“This is a standard conferment of immunities that we do for all international conferences and summits held in South Africa irrespective of the level of participation,” said the department.

“The immunities are for the conference and not for specific individuals. They are meant to protect the conference and its attendees from the jurisdiction of the host country for the duration of the conference.

“These immunities do not override any warrant that may have been issued by any international tribunal against any attendee of the conference,” added the ministry.

Initially, President Cyril Ramaphosa had announced that the ruling party had resolved that the country would quit ICC before backtracking hours later citing a “communication error”.

South Africa, which has strong economic and trade relations with the US and Europe, has been walking a diplomatic tightrope over the Ukraine conflict, choosing to maintain a neutral stance on the Russia/Ukraine conflict.

The International Relations Department said it is also looking at a legal opinion on handling the ICC’s arrest warrant.

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Authoritarian regime to strengthen in Poland

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This autumn the elections will be in Poland. The ruling party clearly understands that it can lose the vote, so President Duda signed a law that allows him to start political repressions against the opposition. This is a reminiscent of the situation in the 30s of the last century, when authoritarian regimes began to strengthen in Europe. Now a similar process is starting in Poland. The opposition fears he has ‘set off a Polish civil war.’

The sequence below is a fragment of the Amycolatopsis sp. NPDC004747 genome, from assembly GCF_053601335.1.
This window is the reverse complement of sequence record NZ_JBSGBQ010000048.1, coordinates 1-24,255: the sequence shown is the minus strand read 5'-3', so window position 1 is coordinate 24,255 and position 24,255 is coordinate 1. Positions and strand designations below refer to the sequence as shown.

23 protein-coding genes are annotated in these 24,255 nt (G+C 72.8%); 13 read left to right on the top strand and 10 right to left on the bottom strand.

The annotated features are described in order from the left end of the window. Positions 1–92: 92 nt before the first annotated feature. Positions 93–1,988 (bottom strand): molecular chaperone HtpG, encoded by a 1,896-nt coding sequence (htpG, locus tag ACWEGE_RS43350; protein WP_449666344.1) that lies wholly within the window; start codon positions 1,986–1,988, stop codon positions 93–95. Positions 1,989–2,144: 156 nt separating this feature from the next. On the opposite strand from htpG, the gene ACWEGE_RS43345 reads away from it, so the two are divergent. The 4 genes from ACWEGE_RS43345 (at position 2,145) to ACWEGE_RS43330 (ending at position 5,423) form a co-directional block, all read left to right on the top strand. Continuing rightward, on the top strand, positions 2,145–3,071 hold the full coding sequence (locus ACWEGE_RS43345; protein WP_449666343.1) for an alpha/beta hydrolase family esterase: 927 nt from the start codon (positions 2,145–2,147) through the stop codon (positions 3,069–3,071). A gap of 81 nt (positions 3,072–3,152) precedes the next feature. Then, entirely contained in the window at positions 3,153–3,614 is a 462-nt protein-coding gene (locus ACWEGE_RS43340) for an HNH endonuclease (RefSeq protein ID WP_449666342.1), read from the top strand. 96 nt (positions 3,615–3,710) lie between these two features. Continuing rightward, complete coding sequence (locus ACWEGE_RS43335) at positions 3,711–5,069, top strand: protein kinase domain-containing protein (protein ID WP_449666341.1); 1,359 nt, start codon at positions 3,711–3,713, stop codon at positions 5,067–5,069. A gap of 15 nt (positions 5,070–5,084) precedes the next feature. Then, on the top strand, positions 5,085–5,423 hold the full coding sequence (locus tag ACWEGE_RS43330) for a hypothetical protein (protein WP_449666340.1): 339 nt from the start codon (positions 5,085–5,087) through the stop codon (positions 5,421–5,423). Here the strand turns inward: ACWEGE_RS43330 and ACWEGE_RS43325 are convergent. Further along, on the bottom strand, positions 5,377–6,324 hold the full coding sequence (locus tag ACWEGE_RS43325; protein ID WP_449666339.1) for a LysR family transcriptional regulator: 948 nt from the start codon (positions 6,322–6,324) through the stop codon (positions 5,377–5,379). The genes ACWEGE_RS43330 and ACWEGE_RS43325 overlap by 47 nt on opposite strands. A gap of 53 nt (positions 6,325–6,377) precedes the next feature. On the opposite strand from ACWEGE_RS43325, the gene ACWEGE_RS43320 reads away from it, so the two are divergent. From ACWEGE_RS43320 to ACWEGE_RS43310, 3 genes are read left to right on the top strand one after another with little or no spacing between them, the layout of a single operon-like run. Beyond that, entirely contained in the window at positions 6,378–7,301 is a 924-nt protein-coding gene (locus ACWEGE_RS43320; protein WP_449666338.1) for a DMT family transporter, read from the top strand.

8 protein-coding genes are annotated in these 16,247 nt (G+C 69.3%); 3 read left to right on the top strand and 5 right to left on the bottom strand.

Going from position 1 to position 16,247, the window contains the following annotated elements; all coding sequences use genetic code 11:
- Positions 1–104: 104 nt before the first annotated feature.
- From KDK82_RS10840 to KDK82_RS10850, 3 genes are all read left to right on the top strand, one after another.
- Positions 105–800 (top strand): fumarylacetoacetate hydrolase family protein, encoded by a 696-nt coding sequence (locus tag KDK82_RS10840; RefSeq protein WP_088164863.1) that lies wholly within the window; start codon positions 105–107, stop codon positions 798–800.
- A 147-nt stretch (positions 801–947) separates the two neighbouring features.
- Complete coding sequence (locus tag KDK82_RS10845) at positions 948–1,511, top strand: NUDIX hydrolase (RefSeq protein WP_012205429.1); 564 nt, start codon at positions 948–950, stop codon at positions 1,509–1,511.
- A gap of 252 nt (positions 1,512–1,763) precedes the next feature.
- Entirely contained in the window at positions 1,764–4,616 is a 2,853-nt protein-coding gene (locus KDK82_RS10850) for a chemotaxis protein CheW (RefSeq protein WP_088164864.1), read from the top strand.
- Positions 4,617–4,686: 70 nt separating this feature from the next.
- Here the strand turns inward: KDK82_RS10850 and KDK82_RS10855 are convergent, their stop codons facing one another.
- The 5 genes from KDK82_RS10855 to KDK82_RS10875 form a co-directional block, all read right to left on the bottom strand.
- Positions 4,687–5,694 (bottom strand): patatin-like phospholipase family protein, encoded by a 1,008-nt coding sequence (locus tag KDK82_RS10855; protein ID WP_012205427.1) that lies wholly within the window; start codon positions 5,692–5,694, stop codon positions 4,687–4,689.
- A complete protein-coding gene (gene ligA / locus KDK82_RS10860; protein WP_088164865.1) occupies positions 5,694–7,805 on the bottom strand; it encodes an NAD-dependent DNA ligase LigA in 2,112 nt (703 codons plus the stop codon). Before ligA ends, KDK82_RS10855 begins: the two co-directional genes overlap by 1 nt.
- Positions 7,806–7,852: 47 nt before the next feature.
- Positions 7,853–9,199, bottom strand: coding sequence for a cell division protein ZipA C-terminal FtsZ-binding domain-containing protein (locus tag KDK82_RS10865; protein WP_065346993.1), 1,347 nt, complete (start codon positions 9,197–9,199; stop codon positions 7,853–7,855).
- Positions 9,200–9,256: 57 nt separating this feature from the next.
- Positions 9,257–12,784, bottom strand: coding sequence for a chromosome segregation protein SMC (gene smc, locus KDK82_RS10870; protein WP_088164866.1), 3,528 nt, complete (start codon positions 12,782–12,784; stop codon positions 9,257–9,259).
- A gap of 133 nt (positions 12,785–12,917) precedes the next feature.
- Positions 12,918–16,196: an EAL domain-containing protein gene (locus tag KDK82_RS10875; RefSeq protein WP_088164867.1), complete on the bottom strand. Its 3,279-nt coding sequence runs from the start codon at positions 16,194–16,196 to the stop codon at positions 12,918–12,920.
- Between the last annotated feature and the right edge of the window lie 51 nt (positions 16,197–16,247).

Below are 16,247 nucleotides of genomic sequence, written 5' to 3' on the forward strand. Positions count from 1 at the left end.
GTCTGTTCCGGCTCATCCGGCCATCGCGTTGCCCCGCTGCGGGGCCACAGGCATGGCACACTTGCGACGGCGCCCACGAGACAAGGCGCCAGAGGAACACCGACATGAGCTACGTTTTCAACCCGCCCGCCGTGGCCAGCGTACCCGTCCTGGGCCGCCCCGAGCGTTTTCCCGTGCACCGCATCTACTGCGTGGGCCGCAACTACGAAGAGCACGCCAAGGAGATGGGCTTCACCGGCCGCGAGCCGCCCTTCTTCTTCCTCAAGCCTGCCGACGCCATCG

Poland’s President Andrzej Duda said he will sign into law a controversial bill creating a commission to “investigate Russian influence on Polish politics that could ban people from public office for a decade,” writes POLITICO.

Duda and the Law and Justice (PiS) party government say it’s an effort to root out the Kremlin’s agents in Poland, but the opposition warns the commission is aimed at harassing political rivals — especially Donald Tusk, a former prime minister and European Council president who heads the opposition Civic Platform party — ahead of this fall’s pivotal parliamentary election.

The decision is likely to worsen already fraught relations between Warsaw and Brussels, with the European Commission freezing billions in EU pandemic recovery cash over worries the Polish government is backsliding on the bloc’s democratic principles.

The commission law was narrowly approved by the Polish parliament after a heated debate; Duda’s decision to rapidly sign it into law dashed hopes that he would distance himself from the law.

Duda did say he would also send the law to be examined by the Constitutional Tribunal — a top court dominated by PiS loyalists — but that won’t prevent the commission from beginning work.